Police in Japan arrested popular poker player Masaaki Kagawa this week — not for any sketchy gambling but for pushing Android malware and running a scam dating site that made his team millions.
Kagawa was arrested with eight others connected to malware called Android Enesoluty, according to Symantec. Law enforcement officers raided Kagawa’s Tokyo IT firm Koei Planning, where he was president in April. Symantec believes that malware campaign started in September but ended after the raid.
Once on your Android phone, Enesoluty collected the data stored on the device, including contact information, and sent that back to its servers. From there, Kagawa and his team allegedly amassed over 37 million e-mail addresses siphoned from 810,000 Android devices — talk about stealing your address book.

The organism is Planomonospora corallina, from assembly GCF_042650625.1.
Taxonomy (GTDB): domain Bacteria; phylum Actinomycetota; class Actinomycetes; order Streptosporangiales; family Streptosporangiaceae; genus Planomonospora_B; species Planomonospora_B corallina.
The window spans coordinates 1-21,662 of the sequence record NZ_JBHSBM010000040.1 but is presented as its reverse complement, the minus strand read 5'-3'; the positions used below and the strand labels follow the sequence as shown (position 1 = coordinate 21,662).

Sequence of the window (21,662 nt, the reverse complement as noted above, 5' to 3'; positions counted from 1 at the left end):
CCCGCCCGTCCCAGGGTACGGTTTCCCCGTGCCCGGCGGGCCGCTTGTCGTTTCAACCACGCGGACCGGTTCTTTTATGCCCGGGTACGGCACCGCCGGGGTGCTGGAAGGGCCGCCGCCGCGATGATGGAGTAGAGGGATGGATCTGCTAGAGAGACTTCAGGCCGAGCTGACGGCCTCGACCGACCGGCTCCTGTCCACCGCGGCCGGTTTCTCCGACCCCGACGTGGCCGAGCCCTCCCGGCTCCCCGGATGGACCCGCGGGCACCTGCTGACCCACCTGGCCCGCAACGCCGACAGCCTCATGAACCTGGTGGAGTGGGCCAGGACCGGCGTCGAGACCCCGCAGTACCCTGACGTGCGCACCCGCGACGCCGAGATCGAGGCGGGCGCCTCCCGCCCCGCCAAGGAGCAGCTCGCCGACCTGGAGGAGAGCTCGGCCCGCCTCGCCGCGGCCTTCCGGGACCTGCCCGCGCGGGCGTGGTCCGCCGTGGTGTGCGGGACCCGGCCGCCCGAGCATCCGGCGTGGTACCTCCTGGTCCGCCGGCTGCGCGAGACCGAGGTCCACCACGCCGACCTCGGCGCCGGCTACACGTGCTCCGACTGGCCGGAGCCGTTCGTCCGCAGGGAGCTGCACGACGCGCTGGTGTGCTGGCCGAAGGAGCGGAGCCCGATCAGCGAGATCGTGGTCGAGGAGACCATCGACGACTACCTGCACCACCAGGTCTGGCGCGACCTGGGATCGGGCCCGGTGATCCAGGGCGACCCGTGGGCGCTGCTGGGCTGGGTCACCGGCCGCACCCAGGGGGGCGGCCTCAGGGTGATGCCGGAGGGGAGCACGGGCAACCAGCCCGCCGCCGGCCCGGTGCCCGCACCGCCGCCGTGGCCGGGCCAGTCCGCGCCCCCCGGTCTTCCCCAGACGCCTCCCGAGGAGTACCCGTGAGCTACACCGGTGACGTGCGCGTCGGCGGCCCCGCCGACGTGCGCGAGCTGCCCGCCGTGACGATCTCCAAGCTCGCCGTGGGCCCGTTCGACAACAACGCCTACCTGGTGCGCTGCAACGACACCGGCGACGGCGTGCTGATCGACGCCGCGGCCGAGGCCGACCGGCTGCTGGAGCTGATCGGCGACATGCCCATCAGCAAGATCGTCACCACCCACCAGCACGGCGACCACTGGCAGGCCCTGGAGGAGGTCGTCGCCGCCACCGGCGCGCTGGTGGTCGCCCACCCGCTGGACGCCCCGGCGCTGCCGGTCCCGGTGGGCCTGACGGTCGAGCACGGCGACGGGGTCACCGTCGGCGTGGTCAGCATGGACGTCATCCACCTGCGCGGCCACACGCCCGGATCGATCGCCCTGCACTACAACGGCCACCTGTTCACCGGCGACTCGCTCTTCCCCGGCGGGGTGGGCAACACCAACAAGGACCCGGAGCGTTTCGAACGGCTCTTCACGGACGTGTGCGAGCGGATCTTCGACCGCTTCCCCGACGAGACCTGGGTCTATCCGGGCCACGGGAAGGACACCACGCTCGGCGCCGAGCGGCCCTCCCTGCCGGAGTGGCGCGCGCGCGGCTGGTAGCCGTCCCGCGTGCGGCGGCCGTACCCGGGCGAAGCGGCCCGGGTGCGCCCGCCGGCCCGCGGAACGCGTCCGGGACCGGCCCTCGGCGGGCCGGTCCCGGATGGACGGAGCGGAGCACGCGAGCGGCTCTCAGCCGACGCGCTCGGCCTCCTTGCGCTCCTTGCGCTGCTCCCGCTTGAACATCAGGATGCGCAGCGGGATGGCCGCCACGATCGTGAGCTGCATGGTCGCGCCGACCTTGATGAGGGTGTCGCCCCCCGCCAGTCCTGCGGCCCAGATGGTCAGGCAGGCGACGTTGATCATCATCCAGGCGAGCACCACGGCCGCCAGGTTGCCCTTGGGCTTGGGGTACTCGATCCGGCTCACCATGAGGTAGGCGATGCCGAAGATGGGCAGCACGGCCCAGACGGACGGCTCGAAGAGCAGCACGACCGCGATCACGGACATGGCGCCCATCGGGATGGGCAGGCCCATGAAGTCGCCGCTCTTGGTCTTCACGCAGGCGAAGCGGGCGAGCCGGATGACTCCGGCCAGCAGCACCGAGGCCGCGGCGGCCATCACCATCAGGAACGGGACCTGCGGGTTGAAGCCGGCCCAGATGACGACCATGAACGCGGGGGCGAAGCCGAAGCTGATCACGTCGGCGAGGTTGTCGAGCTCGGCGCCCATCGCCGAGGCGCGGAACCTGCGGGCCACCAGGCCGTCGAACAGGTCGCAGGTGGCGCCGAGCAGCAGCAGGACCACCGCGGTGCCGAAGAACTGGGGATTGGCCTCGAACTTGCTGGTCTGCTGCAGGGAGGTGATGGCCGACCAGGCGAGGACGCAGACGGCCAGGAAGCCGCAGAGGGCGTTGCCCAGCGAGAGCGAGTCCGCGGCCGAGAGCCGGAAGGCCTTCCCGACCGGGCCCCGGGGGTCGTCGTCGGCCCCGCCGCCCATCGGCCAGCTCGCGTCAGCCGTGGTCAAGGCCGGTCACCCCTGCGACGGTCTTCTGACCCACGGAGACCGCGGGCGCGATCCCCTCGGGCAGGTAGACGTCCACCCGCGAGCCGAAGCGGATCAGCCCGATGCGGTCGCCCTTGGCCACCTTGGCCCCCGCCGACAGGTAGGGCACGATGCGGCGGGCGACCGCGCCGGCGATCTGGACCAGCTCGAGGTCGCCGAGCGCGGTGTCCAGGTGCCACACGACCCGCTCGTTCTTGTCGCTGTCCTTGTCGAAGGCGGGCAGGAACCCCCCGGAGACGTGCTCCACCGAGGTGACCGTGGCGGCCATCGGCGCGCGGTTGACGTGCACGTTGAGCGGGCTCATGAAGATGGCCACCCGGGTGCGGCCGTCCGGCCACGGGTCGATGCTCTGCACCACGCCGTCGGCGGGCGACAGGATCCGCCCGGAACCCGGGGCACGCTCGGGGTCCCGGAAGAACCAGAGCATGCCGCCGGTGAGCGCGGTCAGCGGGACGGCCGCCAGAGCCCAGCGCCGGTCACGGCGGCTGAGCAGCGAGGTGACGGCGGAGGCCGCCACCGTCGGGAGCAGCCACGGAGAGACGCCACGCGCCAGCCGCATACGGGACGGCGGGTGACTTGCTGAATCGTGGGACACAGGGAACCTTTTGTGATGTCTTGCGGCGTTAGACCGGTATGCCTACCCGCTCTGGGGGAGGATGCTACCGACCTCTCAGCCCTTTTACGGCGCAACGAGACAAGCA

The group then used the e-mail addresses to send invitations to a fake dating website, which cost money to use. Overall, the group brought in around $3.9 million.
“His passion for taking chances and risks has paid off in the game of poker, but it’s not looking good for his gambling with Android malware,” Symantec said in a blog post.
The lesson here is the same one you’ve been hearing for awhile. Fake apps carried the malware to its target phones. Stick with trusted app stores, such as Google Play, and keep in mind that if it looks sketchy, it probably is.